Protesters against Russian President-elect Vladimir Putin have clashed with police in the capital Moscow, ahead of his inauguration on Monday for a third term

Speaking to a radio station by phone from a police van, Alexei Navalny also told the protesters to insist that the authorities carry out the reforms they have promised.

Police have been blocking the protesters from crossing a bridge over the Moscow River.

Clashes broke out when more people crowded towards the bridge and riot police wielding batons pushed demonstrators back towards the rally site, witnesses said.

Protesters launched a sit-in by the police lines.

They were refusing to leave unless Vladimir Putin’s inauguration was cancelled. They were also demanding an hour of TV airtime and new elections, our correspondent says.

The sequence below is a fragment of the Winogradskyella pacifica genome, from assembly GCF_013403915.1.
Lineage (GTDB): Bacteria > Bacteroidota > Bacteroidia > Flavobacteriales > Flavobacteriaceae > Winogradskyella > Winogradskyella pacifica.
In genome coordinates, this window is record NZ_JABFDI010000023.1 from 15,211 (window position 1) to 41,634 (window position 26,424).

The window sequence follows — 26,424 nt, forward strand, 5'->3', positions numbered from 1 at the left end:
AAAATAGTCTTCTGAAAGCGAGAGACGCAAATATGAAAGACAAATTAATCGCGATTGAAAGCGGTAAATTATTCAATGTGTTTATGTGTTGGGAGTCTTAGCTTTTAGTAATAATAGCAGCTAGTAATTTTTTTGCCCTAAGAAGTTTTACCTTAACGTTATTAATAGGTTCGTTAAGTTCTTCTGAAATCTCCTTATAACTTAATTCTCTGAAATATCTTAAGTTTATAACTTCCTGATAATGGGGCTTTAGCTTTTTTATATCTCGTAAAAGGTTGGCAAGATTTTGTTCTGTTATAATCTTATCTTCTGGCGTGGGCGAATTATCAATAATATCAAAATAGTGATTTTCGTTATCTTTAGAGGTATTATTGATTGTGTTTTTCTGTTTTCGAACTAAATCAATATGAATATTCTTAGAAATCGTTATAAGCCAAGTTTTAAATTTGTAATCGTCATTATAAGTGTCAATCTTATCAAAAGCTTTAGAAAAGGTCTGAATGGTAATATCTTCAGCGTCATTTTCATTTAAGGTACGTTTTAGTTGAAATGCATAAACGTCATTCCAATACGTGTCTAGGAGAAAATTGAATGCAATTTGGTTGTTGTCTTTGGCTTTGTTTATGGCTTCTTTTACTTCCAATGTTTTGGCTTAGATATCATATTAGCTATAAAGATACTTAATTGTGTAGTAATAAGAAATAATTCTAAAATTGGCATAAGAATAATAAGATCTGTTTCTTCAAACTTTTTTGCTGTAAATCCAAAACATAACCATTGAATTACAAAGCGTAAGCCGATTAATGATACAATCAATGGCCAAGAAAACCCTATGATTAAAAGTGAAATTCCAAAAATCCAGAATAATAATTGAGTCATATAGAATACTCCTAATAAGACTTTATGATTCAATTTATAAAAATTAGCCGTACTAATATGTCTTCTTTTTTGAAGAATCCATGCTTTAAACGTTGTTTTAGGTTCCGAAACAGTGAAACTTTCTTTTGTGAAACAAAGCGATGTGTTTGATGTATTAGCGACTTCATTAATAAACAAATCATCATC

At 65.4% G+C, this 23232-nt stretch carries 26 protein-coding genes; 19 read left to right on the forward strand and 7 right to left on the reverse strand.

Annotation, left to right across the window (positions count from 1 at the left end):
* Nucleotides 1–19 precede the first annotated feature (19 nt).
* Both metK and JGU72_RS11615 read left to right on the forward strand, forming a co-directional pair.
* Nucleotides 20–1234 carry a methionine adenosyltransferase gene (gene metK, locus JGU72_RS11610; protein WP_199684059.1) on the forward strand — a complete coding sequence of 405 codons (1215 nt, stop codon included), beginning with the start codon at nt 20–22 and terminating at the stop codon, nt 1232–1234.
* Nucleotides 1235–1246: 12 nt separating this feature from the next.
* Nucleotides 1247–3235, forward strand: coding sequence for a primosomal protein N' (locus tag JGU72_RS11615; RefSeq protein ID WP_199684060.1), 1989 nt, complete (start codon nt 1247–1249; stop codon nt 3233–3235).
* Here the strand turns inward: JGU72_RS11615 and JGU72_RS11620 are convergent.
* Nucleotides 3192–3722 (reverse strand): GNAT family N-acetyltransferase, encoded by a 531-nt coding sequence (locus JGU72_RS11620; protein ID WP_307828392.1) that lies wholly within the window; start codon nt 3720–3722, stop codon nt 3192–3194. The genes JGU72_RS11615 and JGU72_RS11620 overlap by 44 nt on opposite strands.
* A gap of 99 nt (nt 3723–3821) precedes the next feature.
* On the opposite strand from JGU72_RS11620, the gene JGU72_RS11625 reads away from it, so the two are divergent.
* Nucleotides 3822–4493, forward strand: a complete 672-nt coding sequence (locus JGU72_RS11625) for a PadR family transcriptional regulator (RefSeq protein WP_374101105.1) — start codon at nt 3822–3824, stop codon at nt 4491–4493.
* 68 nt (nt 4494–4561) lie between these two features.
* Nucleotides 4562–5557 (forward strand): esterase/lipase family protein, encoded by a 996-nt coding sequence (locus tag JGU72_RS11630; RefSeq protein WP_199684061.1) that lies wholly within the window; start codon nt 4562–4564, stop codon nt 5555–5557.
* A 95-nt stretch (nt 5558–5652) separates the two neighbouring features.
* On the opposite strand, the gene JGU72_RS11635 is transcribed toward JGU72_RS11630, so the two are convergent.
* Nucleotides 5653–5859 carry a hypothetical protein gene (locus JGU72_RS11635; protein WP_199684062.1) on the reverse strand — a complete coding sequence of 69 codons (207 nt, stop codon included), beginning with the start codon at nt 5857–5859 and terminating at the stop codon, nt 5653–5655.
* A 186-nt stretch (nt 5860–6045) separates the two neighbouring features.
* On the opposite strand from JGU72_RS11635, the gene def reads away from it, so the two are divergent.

Dozens of protesters are said to have been arrested.

TV images then showed police storming the stage of the rally where left-wing activist Sergei Udaltsov had been addressing protesters, and taking him to a waiting vehicle.

Before he was seized, Sergei Udaltsov had called for the inauguration to be cancelled and said through a loud-hailer: “We will not leave.”

The crowd chanted back: “We are the power.”

Russia’s Interfax news agency later reported that Alexei Navalny – an anti-corruption blogger and nationalist – had been arrested and Dozhd TV tweeted that liberal politician Boris Nemtsov had also been detained at the rally.